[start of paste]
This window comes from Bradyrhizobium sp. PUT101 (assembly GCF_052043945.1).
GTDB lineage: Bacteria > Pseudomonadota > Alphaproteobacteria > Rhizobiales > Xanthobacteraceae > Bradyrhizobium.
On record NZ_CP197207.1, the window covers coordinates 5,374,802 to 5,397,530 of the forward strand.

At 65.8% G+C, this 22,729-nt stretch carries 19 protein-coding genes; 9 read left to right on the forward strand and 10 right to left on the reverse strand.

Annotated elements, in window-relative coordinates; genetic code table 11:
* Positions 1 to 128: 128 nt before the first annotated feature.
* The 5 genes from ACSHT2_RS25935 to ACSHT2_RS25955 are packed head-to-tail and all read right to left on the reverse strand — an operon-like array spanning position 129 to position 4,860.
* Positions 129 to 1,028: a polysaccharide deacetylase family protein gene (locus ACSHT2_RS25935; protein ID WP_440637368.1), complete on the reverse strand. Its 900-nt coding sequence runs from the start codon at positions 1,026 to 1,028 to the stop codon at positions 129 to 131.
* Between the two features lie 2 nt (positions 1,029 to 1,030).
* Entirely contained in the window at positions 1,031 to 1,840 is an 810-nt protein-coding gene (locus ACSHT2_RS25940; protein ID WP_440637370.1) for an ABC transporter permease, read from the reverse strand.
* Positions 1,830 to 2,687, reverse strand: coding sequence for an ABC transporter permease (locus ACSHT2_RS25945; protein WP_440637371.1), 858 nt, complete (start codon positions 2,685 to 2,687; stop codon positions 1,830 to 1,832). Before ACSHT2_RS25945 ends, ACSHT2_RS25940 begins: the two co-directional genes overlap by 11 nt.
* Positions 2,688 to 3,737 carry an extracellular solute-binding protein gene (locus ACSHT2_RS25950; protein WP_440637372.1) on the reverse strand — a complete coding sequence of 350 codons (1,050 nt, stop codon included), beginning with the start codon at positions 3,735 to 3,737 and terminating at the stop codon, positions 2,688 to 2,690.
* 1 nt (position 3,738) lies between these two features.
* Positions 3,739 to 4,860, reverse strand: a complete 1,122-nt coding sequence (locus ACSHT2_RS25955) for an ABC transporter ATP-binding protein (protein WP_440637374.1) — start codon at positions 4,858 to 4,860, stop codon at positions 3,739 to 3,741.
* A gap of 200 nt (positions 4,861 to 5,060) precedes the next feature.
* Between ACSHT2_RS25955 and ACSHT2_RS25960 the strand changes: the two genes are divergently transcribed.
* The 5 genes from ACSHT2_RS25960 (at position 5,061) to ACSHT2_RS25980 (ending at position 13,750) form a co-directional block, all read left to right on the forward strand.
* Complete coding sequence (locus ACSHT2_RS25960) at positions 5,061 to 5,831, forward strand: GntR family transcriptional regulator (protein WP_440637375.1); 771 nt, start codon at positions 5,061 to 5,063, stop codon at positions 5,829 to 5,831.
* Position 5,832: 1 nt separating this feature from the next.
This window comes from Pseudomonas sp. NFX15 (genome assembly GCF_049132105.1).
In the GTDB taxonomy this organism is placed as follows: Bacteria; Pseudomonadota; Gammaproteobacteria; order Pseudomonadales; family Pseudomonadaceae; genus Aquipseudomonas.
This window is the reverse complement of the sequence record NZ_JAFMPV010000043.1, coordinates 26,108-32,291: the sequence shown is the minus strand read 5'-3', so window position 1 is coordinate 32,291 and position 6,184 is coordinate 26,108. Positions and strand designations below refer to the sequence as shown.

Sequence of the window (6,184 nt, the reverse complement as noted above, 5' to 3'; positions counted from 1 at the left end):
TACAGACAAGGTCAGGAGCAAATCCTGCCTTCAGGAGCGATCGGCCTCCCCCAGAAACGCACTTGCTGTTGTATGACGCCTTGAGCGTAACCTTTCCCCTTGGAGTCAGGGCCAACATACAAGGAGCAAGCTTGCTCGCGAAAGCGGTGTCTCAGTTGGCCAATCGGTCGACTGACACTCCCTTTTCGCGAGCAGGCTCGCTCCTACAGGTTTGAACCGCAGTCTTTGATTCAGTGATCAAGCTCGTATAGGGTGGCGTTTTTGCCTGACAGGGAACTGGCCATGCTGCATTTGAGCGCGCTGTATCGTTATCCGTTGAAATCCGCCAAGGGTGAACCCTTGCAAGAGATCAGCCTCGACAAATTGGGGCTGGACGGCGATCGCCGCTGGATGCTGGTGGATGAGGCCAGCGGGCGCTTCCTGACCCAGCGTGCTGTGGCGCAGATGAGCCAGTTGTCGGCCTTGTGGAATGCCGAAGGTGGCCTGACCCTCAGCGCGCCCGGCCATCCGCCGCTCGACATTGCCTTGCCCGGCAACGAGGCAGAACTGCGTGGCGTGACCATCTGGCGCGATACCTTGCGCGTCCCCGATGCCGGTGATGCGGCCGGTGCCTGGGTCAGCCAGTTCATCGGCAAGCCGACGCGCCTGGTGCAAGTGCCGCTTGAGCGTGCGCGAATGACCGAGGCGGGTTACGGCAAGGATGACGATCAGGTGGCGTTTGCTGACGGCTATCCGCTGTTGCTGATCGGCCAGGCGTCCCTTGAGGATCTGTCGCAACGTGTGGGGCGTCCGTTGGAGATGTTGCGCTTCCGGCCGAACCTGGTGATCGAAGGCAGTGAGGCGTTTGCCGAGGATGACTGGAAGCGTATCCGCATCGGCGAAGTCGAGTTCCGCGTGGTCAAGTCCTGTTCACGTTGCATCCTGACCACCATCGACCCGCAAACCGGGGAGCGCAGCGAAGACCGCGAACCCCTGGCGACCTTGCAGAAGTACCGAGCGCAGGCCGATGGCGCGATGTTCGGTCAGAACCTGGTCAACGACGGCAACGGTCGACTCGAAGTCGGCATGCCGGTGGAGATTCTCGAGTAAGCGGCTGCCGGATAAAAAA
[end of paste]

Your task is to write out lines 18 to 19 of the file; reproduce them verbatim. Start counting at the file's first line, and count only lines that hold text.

* Complete coding sequence (locus ACSHT2_RS25960) at positions 5,061 to 5,831, forward strand: GntR family transcriptional regulator (protein WP_440637375.1); 771 nt, start codon at positions 5,061 to 5,063, stop codon at positions 5,829 to 5,831.
* Position 5,832: 1 nt separating this feature from the next.